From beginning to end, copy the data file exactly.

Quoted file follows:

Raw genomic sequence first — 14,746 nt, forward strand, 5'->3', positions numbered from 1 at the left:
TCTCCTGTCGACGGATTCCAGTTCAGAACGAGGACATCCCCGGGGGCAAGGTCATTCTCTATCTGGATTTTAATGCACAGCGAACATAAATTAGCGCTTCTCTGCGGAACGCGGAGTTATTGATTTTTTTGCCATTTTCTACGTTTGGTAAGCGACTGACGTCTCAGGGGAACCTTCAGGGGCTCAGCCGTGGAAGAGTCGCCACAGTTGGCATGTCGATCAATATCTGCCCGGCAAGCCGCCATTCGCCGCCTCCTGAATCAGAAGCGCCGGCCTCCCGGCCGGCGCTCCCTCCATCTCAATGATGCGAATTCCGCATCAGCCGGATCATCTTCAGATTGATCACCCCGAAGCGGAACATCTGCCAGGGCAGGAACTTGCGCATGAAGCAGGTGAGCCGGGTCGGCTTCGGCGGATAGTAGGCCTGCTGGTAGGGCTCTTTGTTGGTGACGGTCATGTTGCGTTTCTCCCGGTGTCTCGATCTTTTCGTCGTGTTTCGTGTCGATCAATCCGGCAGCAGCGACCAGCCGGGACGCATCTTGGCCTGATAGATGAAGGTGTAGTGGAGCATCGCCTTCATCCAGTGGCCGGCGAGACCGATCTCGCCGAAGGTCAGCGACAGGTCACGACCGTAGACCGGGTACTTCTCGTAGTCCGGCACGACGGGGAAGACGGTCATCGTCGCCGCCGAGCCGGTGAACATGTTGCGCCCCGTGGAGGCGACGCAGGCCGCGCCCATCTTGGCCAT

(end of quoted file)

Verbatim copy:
Raw genomic sequence first — 14,746 nt, forward strand, 5'->3', positions numbered from 1 at the left:
TCTCCTGTCGACGGATTCCAGTTCAGAACGAGGACATCCCCGGGGGCAAGGTCATTCTCTATCTGGATTTTAATGCACAGCGAACATAAATTAGCGCTTCTCTGCGGAACGCGGAGTTATTGATTTTTTTGCCATTTTCTACGTTTGGTAAGCGACTGACGTCTCAGGGGAACCTTCAGGGGCTCAGCCGTGGAAGAGTCGCCACAGTTGGCATGTCGATCAATATCTGCCCGGCAAGCCGCCATTCGCCGCCTCCTGAATCAGAAGCGCCGGCCTCCCGGCCGGCGCTCCCTCCATCTCAATGATGCGAATTCCGCATCAGCCGGATCATCTTCAGATTGATCACCCCGAAGCGGAACATCTGCCAGGGCAGGAACTTGCGCATGAAGCAGGTGAGCCGGGTCGGCTTCGGCGGATAGTAGGCCTGCTGGTAGGGCTCTTTGTTGGTGACGGTCATGTTGCGTTTCTCCCGGTGTCTCGATCTTTTCGTCGTGTTTCGTGTCGATCAATCCGGCAGCAGCGACCAGCCGGGACGCATCTTGGCCTGATAGATGAAGGTGTAGTGGAGCATCGCCTTCATCCAGTGGCCGGCGAGACCGATCTCGCCGAAGGTCAGCGACAGGTCACGACCGTAGACCGGGTACTTCTCGTAGTCCGGCACGACGGGGAAGACGGTCATCGTCGCCGCCGAGCCGGTGAACATGTTGCGCCCCGTGGAGGCGACGCAGGCCGCGCCCATCTTGGCCAT